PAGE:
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Ah, “Show, don’t tell”—the words conjure up memories of red ink on high school English papers. But for many writers, knowing how to “show” and not “tell” is just as tricky now as it was in freshman year. So, what does it mean exactly?
Academic and technical writers are faced with the task of spelling things out for their audience; their job is to present information as clearly as possible. Their writing is all “tell” and no “show.” But as a creative writer, if you offer nothing but plain and factual details, you’re going to bore readers. Your job is to entertain, to elicit emotion, to activate the right sides of readers’ brains. And this is where showing, rather than telling, comes into play.
In creative writing, to “show” is to present a character trait, plot point, or aspect of setting through thoughts, senses, actions, metaphors, or another literary device. In other words, you don’t want to tell the reader that a character is a certain way; rather, you want to provide clues for the reader to deduce it on his or her own.
The difference between “showing” images and “telling” facts:
Showing By Example:
Show: Her son chased the frightened dog around the kitchen table, trying to pull its tail, before hurling a fistful of spaghetti and red sauce at the wall.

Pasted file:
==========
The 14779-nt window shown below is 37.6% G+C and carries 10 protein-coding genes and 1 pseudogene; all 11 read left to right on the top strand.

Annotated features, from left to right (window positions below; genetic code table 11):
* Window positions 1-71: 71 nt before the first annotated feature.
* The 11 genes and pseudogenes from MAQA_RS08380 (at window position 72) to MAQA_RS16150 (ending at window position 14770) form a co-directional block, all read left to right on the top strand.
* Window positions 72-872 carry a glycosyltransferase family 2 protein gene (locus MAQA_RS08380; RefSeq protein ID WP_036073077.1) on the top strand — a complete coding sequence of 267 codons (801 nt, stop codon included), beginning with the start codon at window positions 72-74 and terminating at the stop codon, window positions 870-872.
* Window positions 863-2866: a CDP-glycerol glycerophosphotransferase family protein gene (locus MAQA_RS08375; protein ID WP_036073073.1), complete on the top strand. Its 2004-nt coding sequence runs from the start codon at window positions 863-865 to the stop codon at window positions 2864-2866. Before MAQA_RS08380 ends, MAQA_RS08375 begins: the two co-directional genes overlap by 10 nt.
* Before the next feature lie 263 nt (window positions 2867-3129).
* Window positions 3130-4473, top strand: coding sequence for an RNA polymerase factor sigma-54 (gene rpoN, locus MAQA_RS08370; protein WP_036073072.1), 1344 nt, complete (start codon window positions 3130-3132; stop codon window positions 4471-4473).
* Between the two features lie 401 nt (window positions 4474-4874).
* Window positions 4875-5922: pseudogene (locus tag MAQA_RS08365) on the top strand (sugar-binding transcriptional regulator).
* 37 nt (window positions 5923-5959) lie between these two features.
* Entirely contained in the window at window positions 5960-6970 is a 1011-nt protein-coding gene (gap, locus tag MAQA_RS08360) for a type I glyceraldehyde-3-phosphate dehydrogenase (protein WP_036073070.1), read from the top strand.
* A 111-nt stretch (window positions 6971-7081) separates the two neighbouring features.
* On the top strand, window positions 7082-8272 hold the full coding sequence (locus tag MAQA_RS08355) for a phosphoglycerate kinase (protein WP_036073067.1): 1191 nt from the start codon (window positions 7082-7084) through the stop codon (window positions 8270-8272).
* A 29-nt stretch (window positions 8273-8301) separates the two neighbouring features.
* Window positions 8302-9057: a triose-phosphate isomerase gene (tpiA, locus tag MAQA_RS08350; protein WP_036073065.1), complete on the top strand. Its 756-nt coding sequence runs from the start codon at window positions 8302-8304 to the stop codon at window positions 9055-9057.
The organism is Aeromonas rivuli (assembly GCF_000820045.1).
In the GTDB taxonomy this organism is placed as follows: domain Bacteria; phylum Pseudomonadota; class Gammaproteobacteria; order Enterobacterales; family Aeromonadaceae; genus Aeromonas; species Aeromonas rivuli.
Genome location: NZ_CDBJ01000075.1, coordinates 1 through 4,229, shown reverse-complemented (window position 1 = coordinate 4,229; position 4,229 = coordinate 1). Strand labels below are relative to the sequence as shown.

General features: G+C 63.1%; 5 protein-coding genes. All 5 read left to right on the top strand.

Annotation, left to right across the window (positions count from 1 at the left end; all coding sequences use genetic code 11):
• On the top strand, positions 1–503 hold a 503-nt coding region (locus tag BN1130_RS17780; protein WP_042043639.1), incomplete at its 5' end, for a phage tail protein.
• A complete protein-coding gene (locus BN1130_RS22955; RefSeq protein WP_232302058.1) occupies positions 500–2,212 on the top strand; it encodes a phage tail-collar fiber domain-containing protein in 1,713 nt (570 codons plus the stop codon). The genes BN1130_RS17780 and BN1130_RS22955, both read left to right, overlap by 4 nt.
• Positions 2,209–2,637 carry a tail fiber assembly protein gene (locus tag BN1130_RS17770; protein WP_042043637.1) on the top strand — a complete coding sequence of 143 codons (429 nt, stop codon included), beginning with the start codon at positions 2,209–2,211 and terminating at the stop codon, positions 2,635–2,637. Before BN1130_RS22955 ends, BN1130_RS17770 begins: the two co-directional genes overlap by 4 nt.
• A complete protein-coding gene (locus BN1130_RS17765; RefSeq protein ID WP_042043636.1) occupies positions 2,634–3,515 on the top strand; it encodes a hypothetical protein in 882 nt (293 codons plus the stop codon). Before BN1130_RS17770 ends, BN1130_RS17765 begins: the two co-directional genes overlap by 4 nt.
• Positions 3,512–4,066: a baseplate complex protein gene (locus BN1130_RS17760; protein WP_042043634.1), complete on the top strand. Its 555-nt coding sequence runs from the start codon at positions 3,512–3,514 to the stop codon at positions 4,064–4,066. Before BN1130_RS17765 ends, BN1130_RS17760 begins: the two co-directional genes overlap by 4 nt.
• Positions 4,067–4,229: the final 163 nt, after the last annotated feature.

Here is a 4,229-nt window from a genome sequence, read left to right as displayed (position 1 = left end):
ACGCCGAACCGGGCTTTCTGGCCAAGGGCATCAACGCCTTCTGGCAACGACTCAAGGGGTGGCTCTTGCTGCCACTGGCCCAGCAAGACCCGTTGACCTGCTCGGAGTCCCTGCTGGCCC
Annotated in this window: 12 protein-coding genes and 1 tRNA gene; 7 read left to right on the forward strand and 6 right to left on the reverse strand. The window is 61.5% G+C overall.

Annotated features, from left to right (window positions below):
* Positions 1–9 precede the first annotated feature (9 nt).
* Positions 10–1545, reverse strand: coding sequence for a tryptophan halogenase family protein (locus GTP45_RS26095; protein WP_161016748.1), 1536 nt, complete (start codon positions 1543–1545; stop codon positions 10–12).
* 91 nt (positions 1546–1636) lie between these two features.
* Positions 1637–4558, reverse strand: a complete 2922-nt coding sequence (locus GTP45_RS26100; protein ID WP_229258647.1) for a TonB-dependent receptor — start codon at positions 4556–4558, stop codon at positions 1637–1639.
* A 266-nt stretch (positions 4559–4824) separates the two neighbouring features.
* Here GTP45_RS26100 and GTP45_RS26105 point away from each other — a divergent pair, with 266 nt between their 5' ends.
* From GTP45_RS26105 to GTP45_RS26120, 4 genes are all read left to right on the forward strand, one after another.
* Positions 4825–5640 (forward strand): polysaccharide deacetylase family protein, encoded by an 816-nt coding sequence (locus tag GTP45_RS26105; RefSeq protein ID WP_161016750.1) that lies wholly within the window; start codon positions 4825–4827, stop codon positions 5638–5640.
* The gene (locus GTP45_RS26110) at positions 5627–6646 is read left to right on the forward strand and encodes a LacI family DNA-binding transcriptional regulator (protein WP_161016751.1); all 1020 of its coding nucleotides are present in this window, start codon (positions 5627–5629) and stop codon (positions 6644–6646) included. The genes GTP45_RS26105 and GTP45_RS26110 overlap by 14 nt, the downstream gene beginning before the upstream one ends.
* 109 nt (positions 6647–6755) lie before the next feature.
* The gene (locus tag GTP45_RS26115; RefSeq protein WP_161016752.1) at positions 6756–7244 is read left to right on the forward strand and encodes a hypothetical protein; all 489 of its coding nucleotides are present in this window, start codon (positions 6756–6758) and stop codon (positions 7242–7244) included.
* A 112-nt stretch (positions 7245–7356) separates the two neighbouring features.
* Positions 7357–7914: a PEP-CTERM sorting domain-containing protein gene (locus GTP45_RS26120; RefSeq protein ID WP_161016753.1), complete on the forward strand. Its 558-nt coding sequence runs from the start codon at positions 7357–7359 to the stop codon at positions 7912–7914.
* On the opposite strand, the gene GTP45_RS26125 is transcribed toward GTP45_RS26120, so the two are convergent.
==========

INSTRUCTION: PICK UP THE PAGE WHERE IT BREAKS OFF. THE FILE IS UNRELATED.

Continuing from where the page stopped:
Tell: Her son was wild and badly behaved.
Show: We had to crane our necks to see the tops of the skyscrapers, which seemed to reach up through the clouds.
Tell: We saw lots of very tall buildings.
Show: The beleaguered schooner was tossed to and fro, like nothing more than a twig on the raging sea.
Tell: The ship was caught in a violent storm.
“Showing” allows you to grab your reader’s attention in short stories and creative nonfiction. You can also use this technique in personal essays or memoirs to provide narrative depth for factual events, without straying from the truth.
And while “showing” makes your story engaging, it shouldn’t be ALL “show,” no “tell.” The best stories are those that achieve the right balance between “showing” and narration.
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